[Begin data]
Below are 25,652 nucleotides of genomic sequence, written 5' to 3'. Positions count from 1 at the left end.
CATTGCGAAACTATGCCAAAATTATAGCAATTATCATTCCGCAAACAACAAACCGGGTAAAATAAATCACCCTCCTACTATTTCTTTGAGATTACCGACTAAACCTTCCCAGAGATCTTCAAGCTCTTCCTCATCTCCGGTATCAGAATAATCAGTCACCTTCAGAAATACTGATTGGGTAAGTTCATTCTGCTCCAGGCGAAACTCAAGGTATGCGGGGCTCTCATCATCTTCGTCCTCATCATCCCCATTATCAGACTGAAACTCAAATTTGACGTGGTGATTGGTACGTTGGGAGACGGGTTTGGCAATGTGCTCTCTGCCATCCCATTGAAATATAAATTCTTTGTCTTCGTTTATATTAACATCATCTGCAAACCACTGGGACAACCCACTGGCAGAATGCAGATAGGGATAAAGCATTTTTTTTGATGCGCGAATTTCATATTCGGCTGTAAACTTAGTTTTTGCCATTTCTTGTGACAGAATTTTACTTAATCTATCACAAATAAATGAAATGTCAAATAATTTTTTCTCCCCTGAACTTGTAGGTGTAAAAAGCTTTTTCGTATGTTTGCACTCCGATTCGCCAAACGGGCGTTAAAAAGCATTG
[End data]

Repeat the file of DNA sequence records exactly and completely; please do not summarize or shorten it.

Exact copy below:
Below are 25,652 nucleotides of genomic sequence, written 5' to 3'. Positions count from 1 at the left end.
CATTGCGAAACTATGCCAAAATTATAGCAATTATCATTCCGCAAACAACAAACCGGGTAAAATAAATCACCCTCCTACTATTTCTTTGAGATTACCGACTAAACCTTCCCAGAGATCTTCAAGCTCTTCCTCATCTCCGGTATCAGAATAATCAGTCACCTTCAGAAATACTGATTGGGTAAGTTCATTCTGCTCCAGGCGAAACTCAAGGTATGCGGGGCTCTCATCATCTTCGTCCTCATCATCCCCATTATCAGACTGAAACTCAAATTTGACGTGGTGATTGGTACGTTGGGAGACGGGTTTGGCAATGTGCTCTCTGCCATCCCATTGAAATATAAATTCTTTGTCTTCGTTTATATTAACATCATCTGCAAACCACTGGGACAACCCACTGGCAGAATGCAGATAGGGATAAAGCATTTTTTTTGATGCGCGAATTTCATATTCGGCTGTAAACTTAGTTTTTGCCATTTCTTGTGACAGAATTTTACTTAATCTATCACAAATAAATGAAATGTCAAATAATTTTTTCTCCCCTGAACTTGTAGGTGTAAAAAGCTTTTTCGTATGTTTGCACTCCGATTCGCCAAACGGGCGTTAAAAAGCATTG